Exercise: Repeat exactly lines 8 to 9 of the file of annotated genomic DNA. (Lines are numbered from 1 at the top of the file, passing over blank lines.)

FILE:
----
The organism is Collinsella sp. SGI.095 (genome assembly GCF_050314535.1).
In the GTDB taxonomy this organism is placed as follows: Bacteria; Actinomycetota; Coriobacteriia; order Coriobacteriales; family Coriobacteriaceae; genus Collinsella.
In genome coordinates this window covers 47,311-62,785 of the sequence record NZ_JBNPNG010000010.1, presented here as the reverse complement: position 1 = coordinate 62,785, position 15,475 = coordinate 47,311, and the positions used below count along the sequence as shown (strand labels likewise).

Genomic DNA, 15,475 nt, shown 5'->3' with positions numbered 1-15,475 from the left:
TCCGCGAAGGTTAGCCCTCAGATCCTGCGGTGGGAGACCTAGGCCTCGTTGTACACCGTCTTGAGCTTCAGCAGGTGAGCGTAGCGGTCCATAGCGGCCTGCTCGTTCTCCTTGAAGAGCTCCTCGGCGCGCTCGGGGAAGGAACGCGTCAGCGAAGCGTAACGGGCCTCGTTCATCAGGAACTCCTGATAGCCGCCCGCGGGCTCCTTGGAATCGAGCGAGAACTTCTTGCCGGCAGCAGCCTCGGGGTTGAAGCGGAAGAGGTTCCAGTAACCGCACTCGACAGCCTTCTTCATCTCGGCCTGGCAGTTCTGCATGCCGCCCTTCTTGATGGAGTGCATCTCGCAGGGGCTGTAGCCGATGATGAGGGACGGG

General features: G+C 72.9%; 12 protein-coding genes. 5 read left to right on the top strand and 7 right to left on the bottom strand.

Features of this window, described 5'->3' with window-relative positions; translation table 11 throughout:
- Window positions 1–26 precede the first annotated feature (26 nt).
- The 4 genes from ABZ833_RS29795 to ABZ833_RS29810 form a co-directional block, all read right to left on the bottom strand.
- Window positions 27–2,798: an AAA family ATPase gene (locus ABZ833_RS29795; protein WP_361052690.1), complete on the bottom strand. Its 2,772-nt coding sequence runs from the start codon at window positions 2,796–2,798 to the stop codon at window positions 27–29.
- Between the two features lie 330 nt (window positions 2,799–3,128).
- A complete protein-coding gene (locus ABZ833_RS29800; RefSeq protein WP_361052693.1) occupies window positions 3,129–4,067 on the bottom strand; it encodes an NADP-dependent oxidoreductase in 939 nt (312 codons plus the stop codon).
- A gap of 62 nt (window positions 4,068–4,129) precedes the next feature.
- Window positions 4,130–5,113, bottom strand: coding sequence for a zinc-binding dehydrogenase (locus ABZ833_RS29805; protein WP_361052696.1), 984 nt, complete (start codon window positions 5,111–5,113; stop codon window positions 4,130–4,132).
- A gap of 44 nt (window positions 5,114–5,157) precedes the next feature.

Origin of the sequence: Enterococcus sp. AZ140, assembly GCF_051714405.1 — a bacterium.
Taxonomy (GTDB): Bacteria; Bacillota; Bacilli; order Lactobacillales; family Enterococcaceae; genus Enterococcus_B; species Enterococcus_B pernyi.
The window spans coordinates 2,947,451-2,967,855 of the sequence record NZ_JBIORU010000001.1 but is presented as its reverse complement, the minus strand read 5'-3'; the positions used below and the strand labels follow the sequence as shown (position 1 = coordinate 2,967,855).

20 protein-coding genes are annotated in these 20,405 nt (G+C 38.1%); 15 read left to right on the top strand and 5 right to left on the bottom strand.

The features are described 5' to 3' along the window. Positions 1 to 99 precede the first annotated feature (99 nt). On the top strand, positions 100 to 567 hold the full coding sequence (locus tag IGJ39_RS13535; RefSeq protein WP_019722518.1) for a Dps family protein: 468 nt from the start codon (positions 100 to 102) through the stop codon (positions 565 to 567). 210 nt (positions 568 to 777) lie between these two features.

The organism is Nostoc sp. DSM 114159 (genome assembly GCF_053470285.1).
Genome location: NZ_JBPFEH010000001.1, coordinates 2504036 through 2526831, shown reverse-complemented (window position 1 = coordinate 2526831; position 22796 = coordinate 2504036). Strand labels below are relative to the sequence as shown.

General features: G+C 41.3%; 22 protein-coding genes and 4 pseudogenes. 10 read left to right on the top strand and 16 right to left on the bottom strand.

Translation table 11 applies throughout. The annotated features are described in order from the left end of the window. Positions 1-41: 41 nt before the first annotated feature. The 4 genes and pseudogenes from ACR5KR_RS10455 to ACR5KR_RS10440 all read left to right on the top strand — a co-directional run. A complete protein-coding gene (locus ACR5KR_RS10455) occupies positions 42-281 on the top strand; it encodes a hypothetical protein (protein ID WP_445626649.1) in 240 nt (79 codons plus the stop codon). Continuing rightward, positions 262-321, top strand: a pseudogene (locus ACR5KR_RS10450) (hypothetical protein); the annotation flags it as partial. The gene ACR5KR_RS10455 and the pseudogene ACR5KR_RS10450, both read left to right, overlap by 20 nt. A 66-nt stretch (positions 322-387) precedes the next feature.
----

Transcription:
- Window positions 1–26 precede the first annotated feature (26 nt).
- The 4 genes from ABZ833_RS29795 to ABZ833_RS29810 form a co-directional block, all read right to left on the bottom strand.